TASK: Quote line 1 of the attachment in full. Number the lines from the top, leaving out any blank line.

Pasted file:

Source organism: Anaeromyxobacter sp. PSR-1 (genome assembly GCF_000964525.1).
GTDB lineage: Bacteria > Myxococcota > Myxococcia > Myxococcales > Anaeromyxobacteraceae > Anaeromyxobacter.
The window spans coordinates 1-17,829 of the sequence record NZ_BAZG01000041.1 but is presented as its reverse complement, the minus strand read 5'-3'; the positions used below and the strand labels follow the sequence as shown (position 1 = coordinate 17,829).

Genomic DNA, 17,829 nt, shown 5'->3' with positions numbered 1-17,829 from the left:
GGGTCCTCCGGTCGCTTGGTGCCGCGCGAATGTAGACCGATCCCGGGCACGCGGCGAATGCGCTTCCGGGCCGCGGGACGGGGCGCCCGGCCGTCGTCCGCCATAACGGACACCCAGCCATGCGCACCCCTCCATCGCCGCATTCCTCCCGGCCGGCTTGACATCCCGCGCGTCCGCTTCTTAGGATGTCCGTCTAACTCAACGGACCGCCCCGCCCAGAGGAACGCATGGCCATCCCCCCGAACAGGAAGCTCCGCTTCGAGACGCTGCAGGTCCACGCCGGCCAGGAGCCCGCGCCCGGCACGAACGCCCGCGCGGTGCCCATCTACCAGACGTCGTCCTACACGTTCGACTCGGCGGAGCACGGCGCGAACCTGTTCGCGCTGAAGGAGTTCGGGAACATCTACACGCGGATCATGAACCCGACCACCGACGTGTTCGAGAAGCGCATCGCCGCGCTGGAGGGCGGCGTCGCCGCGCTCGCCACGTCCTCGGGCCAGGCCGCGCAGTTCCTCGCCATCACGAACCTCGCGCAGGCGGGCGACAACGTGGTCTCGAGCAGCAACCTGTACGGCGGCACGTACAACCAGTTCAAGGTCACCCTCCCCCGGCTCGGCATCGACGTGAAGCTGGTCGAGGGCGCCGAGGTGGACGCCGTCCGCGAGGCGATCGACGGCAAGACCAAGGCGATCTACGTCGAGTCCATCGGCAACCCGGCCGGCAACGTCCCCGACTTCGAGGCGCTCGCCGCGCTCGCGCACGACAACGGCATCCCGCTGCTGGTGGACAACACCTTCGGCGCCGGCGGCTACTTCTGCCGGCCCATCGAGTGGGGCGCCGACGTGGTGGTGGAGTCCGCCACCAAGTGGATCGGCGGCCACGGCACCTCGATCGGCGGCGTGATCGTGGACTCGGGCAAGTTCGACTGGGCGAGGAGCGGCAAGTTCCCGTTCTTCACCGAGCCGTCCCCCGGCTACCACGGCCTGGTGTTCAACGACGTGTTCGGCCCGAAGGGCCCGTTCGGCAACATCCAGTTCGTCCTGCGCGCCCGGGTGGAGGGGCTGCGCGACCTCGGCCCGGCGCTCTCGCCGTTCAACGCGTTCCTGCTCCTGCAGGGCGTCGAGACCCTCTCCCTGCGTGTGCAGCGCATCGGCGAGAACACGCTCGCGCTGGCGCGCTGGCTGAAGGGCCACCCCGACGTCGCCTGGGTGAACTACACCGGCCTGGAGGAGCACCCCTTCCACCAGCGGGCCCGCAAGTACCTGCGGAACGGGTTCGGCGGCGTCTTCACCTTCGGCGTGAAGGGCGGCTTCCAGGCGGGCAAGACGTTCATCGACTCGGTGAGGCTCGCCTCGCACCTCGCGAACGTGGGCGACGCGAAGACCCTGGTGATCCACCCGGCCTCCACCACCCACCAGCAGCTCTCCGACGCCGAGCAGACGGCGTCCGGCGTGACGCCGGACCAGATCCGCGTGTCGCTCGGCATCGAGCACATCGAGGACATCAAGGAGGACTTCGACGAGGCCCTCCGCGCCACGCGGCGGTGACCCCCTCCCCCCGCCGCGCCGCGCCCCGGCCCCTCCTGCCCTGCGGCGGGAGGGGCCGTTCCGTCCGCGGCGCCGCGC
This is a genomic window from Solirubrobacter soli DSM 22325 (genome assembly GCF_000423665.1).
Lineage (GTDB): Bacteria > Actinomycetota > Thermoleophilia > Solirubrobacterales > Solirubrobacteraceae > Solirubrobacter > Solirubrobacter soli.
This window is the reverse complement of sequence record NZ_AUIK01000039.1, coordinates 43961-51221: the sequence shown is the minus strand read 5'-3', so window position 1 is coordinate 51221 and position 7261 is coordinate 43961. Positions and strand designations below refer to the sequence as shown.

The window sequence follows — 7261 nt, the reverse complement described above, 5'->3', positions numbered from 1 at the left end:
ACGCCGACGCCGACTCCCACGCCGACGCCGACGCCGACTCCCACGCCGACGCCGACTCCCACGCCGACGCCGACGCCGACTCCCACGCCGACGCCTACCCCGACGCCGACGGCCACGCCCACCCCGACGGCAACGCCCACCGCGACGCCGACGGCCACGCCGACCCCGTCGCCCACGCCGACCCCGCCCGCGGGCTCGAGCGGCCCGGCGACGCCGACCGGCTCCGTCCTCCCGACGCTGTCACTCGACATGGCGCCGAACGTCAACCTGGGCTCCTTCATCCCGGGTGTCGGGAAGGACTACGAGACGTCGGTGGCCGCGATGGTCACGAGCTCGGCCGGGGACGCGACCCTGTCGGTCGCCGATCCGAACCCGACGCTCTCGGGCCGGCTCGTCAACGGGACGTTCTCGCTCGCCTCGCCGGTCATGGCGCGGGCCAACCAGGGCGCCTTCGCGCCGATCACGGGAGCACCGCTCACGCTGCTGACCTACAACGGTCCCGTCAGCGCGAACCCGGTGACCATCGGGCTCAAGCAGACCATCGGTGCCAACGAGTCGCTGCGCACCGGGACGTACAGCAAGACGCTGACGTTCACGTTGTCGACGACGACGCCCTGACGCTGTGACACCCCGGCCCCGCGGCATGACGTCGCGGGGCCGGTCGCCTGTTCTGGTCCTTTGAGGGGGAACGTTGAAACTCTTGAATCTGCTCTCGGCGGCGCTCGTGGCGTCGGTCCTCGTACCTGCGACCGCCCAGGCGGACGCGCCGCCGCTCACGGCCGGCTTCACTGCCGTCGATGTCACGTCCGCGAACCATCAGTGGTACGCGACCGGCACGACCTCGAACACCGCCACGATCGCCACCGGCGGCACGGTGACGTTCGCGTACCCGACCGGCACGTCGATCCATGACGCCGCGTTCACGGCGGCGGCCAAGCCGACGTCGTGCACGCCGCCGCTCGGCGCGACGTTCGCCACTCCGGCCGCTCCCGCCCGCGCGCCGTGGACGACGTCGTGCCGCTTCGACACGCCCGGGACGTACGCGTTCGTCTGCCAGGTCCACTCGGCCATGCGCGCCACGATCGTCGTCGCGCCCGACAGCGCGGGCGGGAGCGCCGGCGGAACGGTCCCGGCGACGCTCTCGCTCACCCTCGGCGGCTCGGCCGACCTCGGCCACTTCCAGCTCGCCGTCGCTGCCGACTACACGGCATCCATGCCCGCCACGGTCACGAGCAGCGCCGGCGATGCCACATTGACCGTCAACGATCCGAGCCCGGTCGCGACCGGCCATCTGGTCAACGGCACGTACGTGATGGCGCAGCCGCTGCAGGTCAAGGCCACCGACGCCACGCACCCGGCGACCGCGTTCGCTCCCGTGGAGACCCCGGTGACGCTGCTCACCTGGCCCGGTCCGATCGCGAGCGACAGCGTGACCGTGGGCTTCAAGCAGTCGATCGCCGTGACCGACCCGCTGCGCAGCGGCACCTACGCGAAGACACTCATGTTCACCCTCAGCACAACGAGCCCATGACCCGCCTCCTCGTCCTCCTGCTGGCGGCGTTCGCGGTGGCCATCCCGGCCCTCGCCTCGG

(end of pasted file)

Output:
Source organism: Anaeromyxobacter sp. PSR-1 (genome assembly GCF_000964525.1).